Hilary’s story of EXPERT trial participation
“Having a cancer diagnosis makes you realise there are many different kinds of cancer and that the medical profession is constantly trying to discover how best to deal with the disease”.
Last year I had breast conserving surgery for a stage two cancer, picked up by mammogram. Among all the emotions you go through with a cancer diagnosis, there was a small sense of relief that mine had been found at an early stage by having regular mammograms, as it would have been too small to be detected otherwise.
I was asked at Waikato Hospital if I’d be interested in participating in the EXPERT trial if I was a suitable candidate – and this brought another little glimmer of light that in some way I could help the search for better cancer treatments.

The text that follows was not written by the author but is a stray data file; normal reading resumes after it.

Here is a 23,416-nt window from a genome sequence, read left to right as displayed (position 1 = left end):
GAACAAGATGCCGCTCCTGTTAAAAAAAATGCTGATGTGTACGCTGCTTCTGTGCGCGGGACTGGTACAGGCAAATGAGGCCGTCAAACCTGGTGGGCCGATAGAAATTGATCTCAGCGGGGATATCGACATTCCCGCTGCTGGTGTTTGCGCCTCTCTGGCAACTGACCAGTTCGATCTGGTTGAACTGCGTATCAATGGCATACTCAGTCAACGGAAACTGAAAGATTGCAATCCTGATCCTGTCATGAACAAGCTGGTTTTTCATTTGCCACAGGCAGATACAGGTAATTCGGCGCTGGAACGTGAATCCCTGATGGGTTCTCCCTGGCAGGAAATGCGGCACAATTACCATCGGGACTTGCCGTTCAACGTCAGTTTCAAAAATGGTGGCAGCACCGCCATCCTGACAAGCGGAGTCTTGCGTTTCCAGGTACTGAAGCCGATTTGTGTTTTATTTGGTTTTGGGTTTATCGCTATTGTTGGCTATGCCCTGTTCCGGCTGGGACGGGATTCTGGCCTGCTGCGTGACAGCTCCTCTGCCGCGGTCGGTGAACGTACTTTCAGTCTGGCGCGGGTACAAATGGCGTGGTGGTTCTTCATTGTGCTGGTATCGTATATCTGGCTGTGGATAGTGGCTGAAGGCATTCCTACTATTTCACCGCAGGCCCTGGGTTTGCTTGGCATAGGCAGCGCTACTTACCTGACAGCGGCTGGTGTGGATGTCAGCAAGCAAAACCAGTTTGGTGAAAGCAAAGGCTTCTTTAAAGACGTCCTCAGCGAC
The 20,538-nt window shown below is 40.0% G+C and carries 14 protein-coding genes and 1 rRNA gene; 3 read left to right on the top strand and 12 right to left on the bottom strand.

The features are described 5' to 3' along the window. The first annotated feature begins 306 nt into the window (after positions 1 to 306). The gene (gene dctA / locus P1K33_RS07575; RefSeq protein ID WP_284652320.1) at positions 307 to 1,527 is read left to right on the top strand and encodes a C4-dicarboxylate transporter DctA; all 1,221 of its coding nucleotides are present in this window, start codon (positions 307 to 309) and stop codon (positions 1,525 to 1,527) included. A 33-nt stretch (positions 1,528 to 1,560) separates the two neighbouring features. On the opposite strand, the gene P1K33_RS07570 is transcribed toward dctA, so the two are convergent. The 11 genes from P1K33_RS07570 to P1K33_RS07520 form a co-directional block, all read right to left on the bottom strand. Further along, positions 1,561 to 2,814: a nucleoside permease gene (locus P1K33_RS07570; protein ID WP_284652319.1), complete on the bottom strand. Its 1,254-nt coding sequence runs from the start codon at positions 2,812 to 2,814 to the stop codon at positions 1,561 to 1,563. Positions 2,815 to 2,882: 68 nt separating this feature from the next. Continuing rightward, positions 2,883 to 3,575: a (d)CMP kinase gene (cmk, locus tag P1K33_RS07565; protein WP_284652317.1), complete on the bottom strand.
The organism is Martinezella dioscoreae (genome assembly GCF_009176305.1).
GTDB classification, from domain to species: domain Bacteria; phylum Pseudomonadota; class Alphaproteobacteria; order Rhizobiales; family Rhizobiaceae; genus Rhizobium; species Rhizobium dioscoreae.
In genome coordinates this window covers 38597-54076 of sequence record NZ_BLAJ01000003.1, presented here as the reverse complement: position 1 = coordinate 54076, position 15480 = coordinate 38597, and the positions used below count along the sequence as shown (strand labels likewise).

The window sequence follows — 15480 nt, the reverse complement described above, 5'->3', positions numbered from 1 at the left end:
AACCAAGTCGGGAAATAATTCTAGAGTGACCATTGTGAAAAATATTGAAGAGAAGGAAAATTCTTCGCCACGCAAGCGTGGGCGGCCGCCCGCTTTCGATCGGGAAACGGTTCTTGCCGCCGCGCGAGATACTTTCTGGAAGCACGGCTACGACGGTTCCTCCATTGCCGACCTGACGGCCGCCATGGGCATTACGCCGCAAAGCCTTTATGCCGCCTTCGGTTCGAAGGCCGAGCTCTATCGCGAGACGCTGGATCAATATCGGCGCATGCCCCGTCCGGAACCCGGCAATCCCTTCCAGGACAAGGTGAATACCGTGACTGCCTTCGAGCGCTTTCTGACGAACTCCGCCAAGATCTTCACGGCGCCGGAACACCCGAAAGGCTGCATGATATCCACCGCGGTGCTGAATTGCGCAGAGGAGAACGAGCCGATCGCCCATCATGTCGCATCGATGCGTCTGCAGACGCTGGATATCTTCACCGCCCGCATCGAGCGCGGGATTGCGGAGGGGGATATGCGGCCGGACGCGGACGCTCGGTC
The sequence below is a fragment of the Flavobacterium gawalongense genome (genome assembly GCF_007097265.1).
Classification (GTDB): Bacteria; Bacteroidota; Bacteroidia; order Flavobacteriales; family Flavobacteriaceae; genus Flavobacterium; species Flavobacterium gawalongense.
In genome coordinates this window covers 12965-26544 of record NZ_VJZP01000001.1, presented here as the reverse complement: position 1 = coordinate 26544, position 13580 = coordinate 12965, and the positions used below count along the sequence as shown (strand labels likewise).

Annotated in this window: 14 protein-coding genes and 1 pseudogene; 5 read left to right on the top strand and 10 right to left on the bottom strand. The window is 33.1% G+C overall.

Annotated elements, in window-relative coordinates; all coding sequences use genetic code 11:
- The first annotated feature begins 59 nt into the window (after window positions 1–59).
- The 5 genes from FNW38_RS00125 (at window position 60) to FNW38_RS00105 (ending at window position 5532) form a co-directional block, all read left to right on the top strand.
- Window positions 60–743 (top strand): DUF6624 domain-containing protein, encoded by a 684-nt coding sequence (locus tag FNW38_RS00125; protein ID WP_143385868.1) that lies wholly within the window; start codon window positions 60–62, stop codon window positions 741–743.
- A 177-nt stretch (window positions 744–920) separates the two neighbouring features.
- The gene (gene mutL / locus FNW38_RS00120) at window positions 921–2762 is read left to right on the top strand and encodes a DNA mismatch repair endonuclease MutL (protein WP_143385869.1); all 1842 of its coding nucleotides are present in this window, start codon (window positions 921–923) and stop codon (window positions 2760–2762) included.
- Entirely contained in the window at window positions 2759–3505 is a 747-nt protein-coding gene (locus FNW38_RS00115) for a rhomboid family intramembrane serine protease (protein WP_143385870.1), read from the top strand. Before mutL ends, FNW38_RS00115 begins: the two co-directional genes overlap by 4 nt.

Before my surgery, I’d been told that the follow-up treatment would be several weeks of radio therapy plus hormone therapy.
This initiated late night web searches about potential side effects and the effectiveness of radio therapy for breast cancer. I found out more than I really wanted to know about radiotherapy, but also learned that there is some doubt as to whether it is necessary for all types of breast cancer and that the only way of finding out was to carry out clinical trials like EXPERT.
Fifty years ago the only treatment for breast cancer was a radical mastectomy followed by cobalt radiotherapy and it’s only through clinical trials that breast conserving surgery has become the norm for low risk cancers like mine.
Knowing more about the treatment options and having information about potential side effects and what type of cancer I had, helped me feel more comfortable about making a decision for my own treatment.
As we live on the Coromandel Peninsula, I travel three hours each way to attend appointments, but I feel it’s important to be involved in research which will help the treatment of other women, and also so that I can benefit from the long term follow-up that the study provides.